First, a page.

We’re all Foreigners to someone, we all wanna know what love is, and we want you to show us. We desire to feel what love is, and we know you can show us. 1984’s Agent Provocateur knew love, and it wasn’t afraid to showcase this obsession by means of a silver and bold-red sticker on its gleaming, cellophane face (celloface? probably not). Yes I own a Foreigner album (two in fact), and yes, I’m okay with this.
High atop the Santa Ynez Mountains today, a ceremony of love is beginning to unfold. The unification between one of my oldest friends and the love of his life brings with it teary eyes and a heavy, joy-filled heart (no pun intended). As they gaze upon the ceremonious beauty of the great Pacific, they abandon their separate paths, the solitary roads that brought them together, and begin to embark on a new, uncharted trail through life’s unknown terrain, side by loving side.
Songs of the Sea by The Norman Luboff Choir is a fairly decent selection for this monumental occasion, and certainly one that Ryan would appreciate. We here at the Prudent Groove wish Ryan and Joy a jubilant and thrilling life together, and we’re confident that the love they share will continue to infect every soul they touch.
Robert Palmer… may he rest in peace over the towering mountains of his 80s pop achievements… Robert Palmer… the Grammy Award winning singer and songwriter… Robert Palmer, yes THAT Robert Palmer… was a junky. His addiction wasn’t the cause of his death in a Paris hotel on September 26, 2003, but it certainly didn’t help. Mr. Palmer’s muse, like so many others before and since, to this day, remains the single most contributing factor to diseased hearts of every man, woman and child who has ever tasted its sweet, alluring nectar. Mr. Palmer’s addiction, was love.
As we raise our coffee mugs in respect to this fallen prince, this legend of mid 80s pop radio, we must remember not to blame the man or his addiction. We’ve been given a great gift as the result of this musician’s love dependency, and we must never forget the severity and brutal consequences of this damning addiction.
Editor’s note: So, this post was going to be a long list of possible other addictions Robert Palmer could have suffered from (addicted to argyle socks, addicted to malted milk balls, etc.), but something happened and I couldn’t find a break to work it in. I’m kind of bummed now. Oh well… don’t worry about me. I’m sure you have your own things going on…
How much more is the 1967 Catalog from Elektra Records compared to the 1966 Catalog from Elektra Records (not pictured here)? One… exactly one more. Nowhere else in the history of mankind (except, maybe for Orange County, CA in the late 70s) will you be able to find Jean Shepherd’s albums (complete with Elektra catalog numbers… EKL = mono prefix), Love’s first two albums (this catalog was pressed before Love released Forever Changes…), debut albums by *Tim Buckley as well as *The Doors (* indicates new release), and seven albums by The Oranim Zabar Israeli Troupe featuring Geula Gill (offered in both stereo and mono).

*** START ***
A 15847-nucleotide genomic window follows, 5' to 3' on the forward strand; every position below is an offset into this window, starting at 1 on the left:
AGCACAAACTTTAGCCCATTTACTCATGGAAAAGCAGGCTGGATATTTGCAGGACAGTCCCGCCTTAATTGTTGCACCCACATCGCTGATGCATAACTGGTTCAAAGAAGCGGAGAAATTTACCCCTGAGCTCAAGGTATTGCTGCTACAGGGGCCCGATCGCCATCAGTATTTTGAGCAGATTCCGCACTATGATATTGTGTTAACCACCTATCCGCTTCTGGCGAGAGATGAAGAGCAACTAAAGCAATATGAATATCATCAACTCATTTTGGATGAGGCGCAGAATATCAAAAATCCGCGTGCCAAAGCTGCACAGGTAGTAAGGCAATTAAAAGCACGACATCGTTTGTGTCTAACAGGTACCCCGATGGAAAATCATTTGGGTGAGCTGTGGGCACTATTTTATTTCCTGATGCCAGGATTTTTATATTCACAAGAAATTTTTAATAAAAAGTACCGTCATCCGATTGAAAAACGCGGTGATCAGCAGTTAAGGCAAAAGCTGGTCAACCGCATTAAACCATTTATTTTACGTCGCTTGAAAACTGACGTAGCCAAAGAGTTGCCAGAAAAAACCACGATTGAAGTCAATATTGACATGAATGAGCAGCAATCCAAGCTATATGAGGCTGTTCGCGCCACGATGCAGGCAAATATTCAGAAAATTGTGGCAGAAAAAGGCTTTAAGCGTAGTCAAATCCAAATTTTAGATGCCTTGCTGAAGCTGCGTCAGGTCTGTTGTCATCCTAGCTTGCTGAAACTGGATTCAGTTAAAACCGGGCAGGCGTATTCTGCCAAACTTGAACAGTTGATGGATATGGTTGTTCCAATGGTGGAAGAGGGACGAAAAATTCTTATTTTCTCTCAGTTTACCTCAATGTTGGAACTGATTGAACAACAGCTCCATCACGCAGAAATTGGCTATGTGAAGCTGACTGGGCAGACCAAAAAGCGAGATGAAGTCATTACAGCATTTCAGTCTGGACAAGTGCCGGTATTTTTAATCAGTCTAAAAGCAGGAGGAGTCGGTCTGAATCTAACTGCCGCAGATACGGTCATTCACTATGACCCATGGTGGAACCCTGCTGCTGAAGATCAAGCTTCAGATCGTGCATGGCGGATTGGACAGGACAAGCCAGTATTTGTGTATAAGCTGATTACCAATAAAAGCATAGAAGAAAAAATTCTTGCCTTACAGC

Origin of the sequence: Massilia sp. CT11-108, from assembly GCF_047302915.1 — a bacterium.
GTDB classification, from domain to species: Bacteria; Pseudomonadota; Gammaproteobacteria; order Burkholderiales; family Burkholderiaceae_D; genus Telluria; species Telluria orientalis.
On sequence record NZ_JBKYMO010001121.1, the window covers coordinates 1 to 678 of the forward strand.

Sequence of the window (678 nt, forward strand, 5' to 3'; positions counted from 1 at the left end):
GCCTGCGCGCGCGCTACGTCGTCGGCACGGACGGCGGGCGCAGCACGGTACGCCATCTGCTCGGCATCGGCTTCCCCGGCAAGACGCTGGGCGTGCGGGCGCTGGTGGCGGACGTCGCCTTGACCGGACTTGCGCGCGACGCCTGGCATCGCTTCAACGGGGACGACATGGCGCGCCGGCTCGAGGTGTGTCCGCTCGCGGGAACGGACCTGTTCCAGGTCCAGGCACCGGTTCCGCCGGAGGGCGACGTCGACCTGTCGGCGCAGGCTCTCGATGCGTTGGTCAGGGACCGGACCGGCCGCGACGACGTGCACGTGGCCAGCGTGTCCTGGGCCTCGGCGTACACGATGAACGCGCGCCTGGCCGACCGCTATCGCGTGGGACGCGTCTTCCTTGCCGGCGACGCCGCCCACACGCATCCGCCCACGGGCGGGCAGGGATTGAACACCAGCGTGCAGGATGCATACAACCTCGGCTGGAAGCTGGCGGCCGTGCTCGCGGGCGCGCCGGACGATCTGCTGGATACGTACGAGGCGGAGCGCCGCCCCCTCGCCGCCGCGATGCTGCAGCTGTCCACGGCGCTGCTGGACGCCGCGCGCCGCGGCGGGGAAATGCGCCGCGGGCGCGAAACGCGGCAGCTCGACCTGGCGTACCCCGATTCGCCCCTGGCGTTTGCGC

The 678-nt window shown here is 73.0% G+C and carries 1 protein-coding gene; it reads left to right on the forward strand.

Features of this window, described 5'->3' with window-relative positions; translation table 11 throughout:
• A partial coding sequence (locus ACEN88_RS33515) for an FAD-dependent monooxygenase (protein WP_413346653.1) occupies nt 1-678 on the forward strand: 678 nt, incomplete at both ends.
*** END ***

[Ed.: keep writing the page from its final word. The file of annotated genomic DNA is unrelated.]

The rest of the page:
This little time warp was an exciting find in the record section of my local thrift store, and will serve as my immediate music-hunting checklist (if anybody was interested).
Cuts so deep, they hit the bone! Robert “Kool” Bell and his groove-Gang deliver brass-happy, (b)ass-slappin’, tummy-rubbin’, good-time-Saturday-night, Funk & Blues (F&B) music. There must have been a sizable influx of babies born 9-months after the release of this album.
Kool and the Gang effortlessly transition from dance floor front-runners to dusty, sun-filled, carefree, early evening comfort music. Because, you know, you need to get-down-on-it just as often as you need that lazy stroll through the park with your hands in your pockets. Kool was hip to this, and it’s apparent throughout Open Sesame.
A very, very upbeat album, Open Sesame’s main focus is, without a doubt, the single most popular theme throughout all pop music: Love. With titles like, Gift of Love, L-O-V-E, and the 3-minute lyrical chant of “Whisper you love me” on the Side 2 opener, Whisper Softly, Kool and the Gang make no effort to hide the untimely power that drives their feel-good approach to making excellent groove music.
The highlight to this album would have to be Super Band. With lyrics like, “Super-cali-FUNK-a-listic-expi-ali-docious, the Super Band,” how could you not fall in love with this band? I mean, they’re super! They say so themselves!
1976 must have been a 365-day party. It’s no wonder the masses were hung-over for 1977 and the early beginnings of arguably the most important genre in the history of music: Punk.
We (I) here at The Prudent Groove would like to wish everyone a fantastical Valentine’s Day! In the spirit of good faith (and good musical taste), I offer these Prudent Groove Valentines for you to print out (not that I think you actually will). What you do with them, and who you give them to is prudently up to you. For those of you who find yourself on the 45rpm end of today’s festivities, PAIR UP! Here’s hoping your Valentine’s Day will be prudently groovy!
Vice President of The Prudent Groove Foundation of America (current member total: 1).